09Jul 2019

Silvia Salvadori - USPTO: State of Patent Eligibility The Senate IP subcommittee recently held three public hearings on the state of patent eligibility. It clearly appeared that relatively recent U.S. Supreme Court decisions have left companies, universities, and investors confused and unable to understand what is patentable and what is not. The consequences are very important because currently, companies are reluctant to start investigating and investing time and money in areas that are not clearly identified as patent-eligible.

For example, the courts’ recent tests for eligible subject matter is preventing certain medical diagnostic tests from being patent-eligible and is rendering very difficult to patent extracts derived from natural compounds. In the past, the non-eligible subject matter was limited to mathematical formulas or products found in nature. Currently, this is no longer the case.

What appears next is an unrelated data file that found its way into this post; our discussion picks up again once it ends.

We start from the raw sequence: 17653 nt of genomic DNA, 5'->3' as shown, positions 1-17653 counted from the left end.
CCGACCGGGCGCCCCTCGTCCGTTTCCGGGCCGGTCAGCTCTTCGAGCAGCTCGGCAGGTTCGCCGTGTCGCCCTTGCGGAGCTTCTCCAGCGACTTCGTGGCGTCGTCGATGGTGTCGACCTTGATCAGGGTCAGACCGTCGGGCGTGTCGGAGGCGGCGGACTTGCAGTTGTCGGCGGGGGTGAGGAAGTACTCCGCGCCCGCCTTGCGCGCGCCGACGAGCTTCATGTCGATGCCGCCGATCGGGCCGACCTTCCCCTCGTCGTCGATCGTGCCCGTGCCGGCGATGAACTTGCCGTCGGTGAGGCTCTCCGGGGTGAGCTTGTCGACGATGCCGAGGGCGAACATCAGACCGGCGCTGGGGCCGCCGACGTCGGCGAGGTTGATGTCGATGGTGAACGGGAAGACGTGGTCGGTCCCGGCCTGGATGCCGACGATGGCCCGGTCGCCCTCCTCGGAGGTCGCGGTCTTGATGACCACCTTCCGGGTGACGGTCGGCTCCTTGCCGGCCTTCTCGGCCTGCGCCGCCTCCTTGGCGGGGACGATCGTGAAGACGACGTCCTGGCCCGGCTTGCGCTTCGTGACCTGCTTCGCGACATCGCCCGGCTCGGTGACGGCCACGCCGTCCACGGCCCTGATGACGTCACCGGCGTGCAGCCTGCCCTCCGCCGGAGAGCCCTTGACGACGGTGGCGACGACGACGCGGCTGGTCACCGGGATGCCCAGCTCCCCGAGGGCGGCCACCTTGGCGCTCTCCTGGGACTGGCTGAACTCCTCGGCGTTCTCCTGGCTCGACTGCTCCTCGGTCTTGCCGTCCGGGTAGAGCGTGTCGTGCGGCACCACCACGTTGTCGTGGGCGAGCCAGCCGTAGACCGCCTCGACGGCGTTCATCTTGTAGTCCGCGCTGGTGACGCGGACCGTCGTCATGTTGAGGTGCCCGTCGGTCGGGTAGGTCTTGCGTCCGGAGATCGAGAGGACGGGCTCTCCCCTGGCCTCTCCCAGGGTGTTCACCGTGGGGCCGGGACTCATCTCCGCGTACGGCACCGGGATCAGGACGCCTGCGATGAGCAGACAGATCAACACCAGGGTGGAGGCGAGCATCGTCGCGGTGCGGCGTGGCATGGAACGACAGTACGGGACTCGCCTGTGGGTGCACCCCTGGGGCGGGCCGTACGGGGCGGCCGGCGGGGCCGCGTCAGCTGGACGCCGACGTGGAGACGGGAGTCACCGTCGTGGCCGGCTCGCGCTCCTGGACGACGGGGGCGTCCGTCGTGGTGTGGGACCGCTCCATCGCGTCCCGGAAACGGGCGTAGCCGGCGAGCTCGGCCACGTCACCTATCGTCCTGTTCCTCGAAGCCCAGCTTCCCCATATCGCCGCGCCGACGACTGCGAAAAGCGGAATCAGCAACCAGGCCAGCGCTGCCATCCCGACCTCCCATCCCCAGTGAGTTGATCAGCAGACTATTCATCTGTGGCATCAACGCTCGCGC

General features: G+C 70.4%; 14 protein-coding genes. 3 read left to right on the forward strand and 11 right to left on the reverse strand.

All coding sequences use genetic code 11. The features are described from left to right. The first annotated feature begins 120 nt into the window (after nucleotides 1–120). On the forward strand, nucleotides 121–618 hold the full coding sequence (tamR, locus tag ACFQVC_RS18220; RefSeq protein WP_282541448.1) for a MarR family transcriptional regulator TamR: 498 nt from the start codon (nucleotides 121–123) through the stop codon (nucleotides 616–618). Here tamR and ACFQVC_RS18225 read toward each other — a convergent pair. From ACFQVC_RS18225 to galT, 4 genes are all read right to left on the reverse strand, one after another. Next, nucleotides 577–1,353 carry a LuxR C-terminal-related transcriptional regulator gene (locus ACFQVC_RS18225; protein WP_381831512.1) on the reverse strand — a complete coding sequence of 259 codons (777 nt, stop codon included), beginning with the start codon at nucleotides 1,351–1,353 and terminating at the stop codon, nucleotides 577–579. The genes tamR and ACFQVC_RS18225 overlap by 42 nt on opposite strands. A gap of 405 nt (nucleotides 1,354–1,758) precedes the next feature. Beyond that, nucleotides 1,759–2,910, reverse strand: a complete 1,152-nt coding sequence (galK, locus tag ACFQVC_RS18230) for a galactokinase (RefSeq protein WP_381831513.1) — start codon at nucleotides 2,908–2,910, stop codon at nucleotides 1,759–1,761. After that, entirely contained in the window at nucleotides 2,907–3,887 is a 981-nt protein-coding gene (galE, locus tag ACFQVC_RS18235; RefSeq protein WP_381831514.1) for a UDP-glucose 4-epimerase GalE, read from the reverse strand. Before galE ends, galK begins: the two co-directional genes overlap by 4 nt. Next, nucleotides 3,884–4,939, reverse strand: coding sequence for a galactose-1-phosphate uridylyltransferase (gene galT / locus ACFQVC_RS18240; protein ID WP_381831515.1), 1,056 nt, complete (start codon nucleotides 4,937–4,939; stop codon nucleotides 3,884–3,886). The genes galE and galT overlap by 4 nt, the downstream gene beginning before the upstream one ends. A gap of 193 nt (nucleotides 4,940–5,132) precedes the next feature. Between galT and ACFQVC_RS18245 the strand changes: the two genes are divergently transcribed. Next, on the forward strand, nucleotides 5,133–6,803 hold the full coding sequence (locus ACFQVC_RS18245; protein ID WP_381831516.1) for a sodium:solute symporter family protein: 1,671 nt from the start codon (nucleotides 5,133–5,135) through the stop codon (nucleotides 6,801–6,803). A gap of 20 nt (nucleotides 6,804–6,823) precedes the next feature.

These hearings made clear that it is imperative to obtain an Act of Congress to resolve this impasse and to abolish all these judicially created exceptions that limit so much of what type of field can be invested upon to obtain meaningful patent-protected inventions. 

Not everyone agreed that changes to the system were necessary. Some parties expressed concerns about letting companies patent human genes, natural products or abstract ideas.

Others, were happy with the status quo because the current eligibility standard allows patents to be invalidated early in litigation — but of course this is not a good enough reason to maintain the status quo. The current regime of patent eligibility in the US should not be maintained just because accused infringers have the opportunity to invalidate patents quickly.

It should be remembered that one of the problems created by the Court’s various decisions is that the requirements for patent eligibility (under section 101 of the code) have been collapsed together with the requirement for non-obviousness, which is covered already by another section (103) of the code.

The real question is: Will Congress act — and will it act quickly?

Please contact me at silvia@salvadorilaw.com with questions or comments.

Silvia Salvadori, PhD

Silvia Salvadori, PhD